House Speaker Nancy Pelosi’s subtle facial expressions during President Trump’s State of the Union were more withering than anything she said after.

When she pursed her lips, extended her arms and clapped in Trump’s direction, no one had to guess what she was thinking. Her sarcastic smirk was biting in a way words never could be.

As a mother and grandmother, Pelosi (D-Calif.) has mastered the art of conveying disappointment or scorn with a simple glance. What child hasn’t been completely destroyed by a disappointing look from her mother?

That clap turned meme made the speaker’s own daughter Christine Pelosi recall how her mother could discipline without saying a word.

“She knows. And she knows that you know. And frankly she’s disappointed that you thought this would work,” Christine Pelosi tweeted.

Since the shutdown, when Nancy Pelosi characterized the president’s behavior as a “temper tantrum” (“I’m the mother of five, grandmother of nine,” she told reporters. “I know a temper tantrum when I see one”), Pelosi has treated Trump like a child to be handled. So far, it has proved effective.

On Wednesday morning, when she met with the Democratic caucus, one member asked her whether she was offended that Trump didn’t mention her in his remarks. In contrast, in 2007, when she first earned the gavel, President George W. Bush recognized that accomplishment, saying it was his honor to be the first president to say, “Madam Speaker” at a State of the Union.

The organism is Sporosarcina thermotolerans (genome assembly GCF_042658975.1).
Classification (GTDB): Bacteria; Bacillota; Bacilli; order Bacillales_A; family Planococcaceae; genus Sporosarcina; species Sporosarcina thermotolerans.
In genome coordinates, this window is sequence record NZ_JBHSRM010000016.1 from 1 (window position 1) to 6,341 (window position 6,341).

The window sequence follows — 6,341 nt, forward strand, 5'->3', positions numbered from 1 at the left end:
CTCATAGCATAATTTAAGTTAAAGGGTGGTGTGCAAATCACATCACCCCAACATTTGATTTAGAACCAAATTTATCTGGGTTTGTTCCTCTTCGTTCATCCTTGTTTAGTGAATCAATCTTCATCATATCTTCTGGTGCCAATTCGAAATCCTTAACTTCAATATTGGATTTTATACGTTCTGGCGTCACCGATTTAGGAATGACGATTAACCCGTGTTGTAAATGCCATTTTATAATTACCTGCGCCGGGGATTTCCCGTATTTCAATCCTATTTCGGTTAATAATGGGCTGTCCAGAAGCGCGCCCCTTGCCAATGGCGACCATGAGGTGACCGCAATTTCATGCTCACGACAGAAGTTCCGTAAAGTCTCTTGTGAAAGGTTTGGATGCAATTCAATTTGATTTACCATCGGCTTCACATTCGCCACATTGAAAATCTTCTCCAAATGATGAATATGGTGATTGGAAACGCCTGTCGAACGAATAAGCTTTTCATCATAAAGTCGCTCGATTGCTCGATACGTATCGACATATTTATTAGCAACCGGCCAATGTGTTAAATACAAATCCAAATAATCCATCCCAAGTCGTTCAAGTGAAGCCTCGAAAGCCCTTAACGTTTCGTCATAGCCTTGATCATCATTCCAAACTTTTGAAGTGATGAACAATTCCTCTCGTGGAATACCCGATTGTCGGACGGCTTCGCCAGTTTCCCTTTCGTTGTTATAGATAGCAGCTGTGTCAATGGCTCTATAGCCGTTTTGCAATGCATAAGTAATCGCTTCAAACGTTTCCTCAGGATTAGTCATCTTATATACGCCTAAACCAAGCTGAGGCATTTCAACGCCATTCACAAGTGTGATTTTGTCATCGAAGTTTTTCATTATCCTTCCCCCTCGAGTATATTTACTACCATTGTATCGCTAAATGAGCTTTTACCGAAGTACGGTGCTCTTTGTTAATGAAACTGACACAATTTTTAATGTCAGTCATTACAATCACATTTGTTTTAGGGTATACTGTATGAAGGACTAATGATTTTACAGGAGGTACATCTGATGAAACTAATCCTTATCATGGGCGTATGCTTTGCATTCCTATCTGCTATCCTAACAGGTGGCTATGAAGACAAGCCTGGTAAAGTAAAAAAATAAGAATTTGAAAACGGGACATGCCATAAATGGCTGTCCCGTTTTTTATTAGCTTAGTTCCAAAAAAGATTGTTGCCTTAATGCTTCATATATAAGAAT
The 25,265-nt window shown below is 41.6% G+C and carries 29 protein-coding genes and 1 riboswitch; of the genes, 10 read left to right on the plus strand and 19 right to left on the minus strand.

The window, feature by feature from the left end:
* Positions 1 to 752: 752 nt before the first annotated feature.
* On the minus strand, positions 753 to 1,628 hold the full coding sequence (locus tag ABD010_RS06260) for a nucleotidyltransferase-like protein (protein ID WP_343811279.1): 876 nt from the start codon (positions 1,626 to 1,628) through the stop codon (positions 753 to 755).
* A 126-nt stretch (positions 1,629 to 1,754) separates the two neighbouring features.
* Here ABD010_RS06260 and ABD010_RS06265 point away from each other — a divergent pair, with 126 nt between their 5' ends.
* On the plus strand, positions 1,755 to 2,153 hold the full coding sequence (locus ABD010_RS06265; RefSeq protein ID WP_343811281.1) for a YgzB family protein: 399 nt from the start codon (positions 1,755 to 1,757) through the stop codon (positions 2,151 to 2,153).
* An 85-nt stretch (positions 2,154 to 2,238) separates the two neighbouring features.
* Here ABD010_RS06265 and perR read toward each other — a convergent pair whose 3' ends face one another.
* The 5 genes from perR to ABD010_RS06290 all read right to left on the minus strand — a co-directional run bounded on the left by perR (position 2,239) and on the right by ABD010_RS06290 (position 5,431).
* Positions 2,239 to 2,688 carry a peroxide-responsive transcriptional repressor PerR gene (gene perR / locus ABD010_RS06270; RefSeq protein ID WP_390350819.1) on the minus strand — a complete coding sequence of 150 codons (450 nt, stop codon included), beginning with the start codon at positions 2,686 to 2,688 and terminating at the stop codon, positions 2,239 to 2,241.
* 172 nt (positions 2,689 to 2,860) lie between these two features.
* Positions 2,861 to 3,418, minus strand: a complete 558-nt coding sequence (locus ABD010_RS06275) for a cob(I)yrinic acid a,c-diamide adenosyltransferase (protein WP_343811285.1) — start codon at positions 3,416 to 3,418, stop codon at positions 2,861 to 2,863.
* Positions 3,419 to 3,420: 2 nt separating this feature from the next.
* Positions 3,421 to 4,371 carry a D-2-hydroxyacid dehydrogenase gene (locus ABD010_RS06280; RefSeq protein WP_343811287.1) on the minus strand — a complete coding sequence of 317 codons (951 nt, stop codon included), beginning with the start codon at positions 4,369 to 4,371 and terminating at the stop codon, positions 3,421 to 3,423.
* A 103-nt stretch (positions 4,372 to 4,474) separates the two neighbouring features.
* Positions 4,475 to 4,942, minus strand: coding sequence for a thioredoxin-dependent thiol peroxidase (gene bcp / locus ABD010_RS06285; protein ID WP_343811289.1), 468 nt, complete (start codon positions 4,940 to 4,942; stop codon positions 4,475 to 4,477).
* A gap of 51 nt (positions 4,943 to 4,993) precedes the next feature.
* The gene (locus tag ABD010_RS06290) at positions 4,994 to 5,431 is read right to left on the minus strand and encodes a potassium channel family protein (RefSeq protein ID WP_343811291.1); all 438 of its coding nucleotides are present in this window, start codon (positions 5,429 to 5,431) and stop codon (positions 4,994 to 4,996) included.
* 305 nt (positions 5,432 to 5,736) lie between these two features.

“You know what, who cares?” she said of Trump’s omission. “You know what, like, who really cares?”

Another tool of motherhood? Knowing when to respond and when to ignore.

Notably, the other memorable moment from Trump’s speech had less to do with the substance of what he said and rather how it was received by the women in the room.

The Democratic women of Congress sat together in a sea of white pantsuits and dresses, making it impossible to ignore just how many of them there are now.

Post opinion writer Monica Hesse described them as “their own silent, attention-grabbing rejoinder. Their homogeneous clothing palette made their movements all the more noticeable.”

So when Trump dedicated a section of his address to the increase of women in both the workforce and politics, the monochromatic congresswomen rose as one in uproarious applause and cheers, seemingly catching the president off guard.

It was a lighthearted moment that appeared on the surface to be a rare moment of harmony. But, really, Trump had set himself up for one of the more partisan moments of the night.

“Exactly one century after Congress passed the constitutional amendment giving women the right to vote, we also have more women serving in Congress than ever before,” Trump said, as the Democratic women hooted and high-fived.

But they weren’t applauding him. They were applauding themselves and their collective success.

If the State of the Union is the president’s chance to tout his successes to a captive audience, then referring to the historic wins for women last year is dead-on, considering many of them would have never run for public office if not for him.